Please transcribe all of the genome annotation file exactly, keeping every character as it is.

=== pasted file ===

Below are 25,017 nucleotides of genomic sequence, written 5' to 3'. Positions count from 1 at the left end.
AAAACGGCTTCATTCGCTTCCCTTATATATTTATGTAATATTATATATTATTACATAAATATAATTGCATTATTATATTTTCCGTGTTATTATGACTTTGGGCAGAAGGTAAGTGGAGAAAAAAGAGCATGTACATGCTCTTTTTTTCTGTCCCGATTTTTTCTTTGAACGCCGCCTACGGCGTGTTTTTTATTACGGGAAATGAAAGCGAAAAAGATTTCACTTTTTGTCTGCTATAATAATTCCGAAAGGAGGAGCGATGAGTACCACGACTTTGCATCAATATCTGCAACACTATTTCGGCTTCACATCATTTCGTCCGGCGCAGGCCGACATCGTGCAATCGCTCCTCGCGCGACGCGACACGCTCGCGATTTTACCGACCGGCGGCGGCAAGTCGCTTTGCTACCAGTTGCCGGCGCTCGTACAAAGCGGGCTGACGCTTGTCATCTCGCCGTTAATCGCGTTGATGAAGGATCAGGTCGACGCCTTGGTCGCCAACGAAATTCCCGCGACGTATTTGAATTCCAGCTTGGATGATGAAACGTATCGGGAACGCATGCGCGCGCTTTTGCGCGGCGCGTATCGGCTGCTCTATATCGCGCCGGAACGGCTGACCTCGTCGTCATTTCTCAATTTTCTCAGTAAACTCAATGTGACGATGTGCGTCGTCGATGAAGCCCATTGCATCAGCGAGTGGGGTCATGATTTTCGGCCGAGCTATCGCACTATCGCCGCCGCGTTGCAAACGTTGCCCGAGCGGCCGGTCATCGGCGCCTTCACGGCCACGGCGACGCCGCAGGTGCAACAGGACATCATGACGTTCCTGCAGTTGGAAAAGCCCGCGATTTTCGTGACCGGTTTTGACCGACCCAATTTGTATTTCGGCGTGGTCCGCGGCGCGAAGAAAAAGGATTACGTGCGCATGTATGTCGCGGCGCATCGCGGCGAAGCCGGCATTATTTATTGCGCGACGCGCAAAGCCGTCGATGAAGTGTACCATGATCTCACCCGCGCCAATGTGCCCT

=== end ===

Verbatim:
Below are 25,017 nucleotides of genomic sequence, written 5' to 3'. Positions count from 1 at the left end.
AAAACGGCTTCATTCGCTTCCCTTATATATTTATGTAATATTATATATTATTACATAAATATAATTGCATTATTATATTTTCCGTGTTATTATGACTTTGGGCAGAAGGTAAGTGGAGAAAAAAGAGCATGTACATGCTCTTTTTTTCTGTCCCGATTTTTTCTTTGAACGCCGCCTACGGCGTGTTTTTTATTACGGGAAATGAAAGCGAAAAAGATTTCACTTTTTGTCTGCTATAATAATTCCGAAAGGAGGAGCGATGAGTACCACGACTTTGCATCAATATCTGCAACACTATTTCGGCTTCACATCATTTCGTCCGGCGCAGGCCGACATCGTGCAATCGCTCCTCGCGCGACGCGACACGCTCGCGATTTTACCGACCGGCGGCGGCAAGTCGCTTTGCTACCAGTTGCCGGCGCTCGTACAAAGCGGGCTGACGCTTGTCATCTCGCCGTTAATCGCGTTGATGAAGGATCAGGTCGACGCCTTGGTCGCCAACGAAATTCCCGCGACGTATTTGAATTCCAGCTTGGATGATGAAACGTATCGGGAACGCATGCGCGCGCTTTTGCGCGGCGCGTATCGGCTGCTCTATATCGCGCCGGAACGGCTGACCTCGTCGTCATTTCTCAATTTTCTCAGTAAACTCAATGTGACGATGTGCGTCGTCGATGAAGCCCATTGCATCAGCGAGTGGGGTCATGATTTTCGGCCGAGCTATCGCACTATCGCCGCCGCGTTGCAAACGTTGCCCGAGCGGCCGGTCATCGGCGCCTTCACGGCCACGGCGACGCCGCAGGTGCAACAGGACATCATGACGTTCCTGCAGTTGGAAAAGCCCGCGATTTTCGTGACCGGTTTTGACCGACCCAATTTGTATTTCGGCGTGGTCCGCGGCGCGAAGAAAAAGGATTACGTGCGCATGTATGTCGCGGCGCATCGCGGCGAAGCCGGCATTATTTATTGCGCGACGCGCAAAGCCGTCGATGAAGTGTACCATGATCTCACCCGCGCCAATGTGCCCT